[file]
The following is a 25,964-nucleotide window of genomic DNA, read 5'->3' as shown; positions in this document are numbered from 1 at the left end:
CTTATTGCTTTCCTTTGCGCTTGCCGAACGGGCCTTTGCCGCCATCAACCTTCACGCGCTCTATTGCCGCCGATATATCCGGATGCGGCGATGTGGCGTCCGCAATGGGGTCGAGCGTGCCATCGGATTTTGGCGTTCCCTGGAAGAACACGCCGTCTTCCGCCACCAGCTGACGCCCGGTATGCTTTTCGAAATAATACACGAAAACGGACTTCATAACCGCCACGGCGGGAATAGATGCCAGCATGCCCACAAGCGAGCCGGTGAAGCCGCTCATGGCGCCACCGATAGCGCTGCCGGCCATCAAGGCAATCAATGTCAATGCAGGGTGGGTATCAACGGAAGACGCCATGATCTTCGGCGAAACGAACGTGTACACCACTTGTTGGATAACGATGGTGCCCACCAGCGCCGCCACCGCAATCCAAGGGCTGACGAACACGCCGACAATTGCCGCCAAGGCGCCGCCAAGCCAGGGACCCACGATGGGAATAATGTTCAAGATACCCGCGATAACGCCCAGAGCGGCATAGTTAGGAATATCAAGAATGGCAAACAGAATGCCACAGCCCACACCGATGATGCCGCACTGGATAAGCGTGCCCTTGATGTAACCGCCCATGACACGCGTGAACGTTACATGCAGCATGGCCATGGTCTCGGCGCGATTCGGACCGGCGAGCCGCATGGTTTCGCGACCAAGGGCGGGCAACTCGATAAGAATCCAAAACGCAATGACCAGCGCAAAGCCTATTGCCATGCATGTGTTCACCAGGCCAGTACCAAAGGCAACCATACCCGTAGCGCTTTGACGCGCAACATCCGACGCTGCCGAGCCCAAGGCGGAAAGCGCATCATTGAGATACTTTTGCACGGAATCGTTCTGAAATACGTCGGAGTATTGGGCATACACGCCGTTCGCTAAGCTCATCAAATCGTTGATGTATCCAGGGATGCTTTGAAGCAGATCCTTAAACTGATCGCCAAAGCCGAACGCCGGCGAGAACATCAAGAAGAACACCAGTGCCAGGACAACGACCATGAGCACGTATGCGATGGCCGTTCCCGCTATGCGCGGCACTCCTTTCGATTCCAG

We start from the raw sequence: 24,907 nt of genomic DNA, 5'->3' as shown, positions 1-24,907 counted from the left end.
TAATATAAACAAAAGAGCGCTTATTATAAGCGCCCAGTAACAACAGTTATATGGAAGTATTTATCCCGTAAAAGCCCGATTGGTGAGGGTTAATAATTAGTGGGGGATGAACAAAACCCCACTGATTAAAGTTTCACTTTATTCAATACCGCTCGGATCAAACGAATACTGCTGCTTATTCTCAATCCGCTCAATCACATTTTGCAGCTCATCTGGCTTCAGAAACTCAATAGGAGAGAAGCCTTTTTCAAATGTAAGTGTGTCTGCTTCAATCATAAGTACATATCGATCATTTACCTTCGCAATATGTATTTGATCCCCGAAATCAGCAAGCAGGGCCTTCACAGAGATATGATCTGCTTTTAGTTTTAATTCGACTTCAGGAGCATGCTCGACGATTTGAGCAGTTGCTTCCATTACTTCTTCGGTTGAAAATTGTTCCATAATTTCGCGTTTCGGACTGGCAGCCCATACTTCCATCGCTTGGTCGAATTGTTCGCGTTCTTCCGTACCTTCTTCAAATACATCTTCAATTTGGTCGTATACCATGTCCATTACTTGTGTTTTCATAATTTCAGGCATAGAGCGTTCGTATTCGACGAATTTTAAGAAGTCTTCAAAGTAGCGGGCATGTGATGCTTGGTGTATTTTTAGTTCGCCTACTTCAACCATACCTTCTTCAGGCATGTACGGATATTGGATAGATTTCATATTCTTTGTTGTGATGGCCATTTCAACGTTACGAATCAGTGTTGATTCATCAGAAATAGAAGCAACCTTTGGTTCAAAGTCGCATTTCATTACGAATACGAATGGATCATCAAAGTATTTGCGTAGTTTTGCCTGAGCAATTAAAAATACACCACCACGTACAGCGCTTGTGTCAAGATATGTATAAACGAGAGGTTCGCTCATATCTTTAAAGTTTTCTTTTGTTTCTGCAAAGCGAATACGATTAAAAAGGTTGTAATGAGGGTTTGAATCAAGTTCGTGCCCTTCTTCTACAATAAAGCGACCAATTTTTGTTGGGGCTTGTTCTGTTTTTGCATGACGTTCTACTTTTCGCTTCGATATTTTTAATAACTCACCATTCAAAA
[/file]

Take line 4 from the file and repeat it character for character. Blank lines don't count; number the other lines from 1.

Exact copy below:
TAATATAAACAAAAGAGCGCTTATTATAAGCGCCCAGTAACAACAGTTATATGGAAGTATTTATCCCGTAAAAGCCCGATTGGTGAGGGTTAATAATTAGTGGGGGATGAACAAAACCCCACTGATTAAAGTTTCACTTTATTCAATACCGCTCGGATCAAACGAATACTGCTGCTTATTCTCAATCCGCTCAATCACATTTTGCAGCTCATCTGGCTTCAGAAACTCAATAGGAGAGAAGCCTTTTTCAAATGTAAGTGTGTCTGCTTCAATCATAAGTACATATCGATCATTTACCTTCGCAATATGTATTTGATCCCCGAAATCAGCAAGCAGGGCCTTCACAGAGATATGATCTGCTTTTAGTTTTAATTCGACTTCAGGAGCATGCTCGACGATTTGAGCAGTTGCTTCCATTACTTCTTCGGTTGAAAATTGTTCCATAATTTCGCGTTTCGGACTGGCAGCCCATACTTCCATCGCTTGGTCGAATTGTTCGCGTTCTTCCGTACCTTCTTCAAATACATCTTCAATTTGGTCGTATACCATGTCCATTACTTGTGTTTTCATAATTTCAGGCATAGAGCGTTCGTATTCGACGAATTTTAAGAAGTCTTCAAAGTAGCGGGCATGTGATGCTTGGTGTATTTTTAGTTCGCCTACTTCAACCATACCTTCTTCAGGCATGTACGGATATTGGATAGATTTCATATTCTTTGTTGTGATGGCCATTTCAACGTTACGAATCAGTGTTGATTCATCAGAAATAGAAGCAACCTTTGGTTCAAAGTCGCATTTCATTACGAATACGAATGGATCATCAAAGTATTTGCGTAGTTTTGCCTGAGCAATTAAAAATACACCACCACGTACAGCGCTTGTGTCAAGATATGTATAAACGAGAGGTTCGCTCATATCTTTAAAGTTTTCTTTTGTTTCTGCAAAGCGAATACGATTAAAAAGGTTGTAATGAGGGTTTGAATCAAGTTCGTGCCCTTCTTCTACAATAAAGCGACCAATTTTTGTTGGGGCTTGTTCTGTTTTTGCATGACGTTCTACTTTTCGCTTCGATATTTTTAATAACTCACCATTCAAAA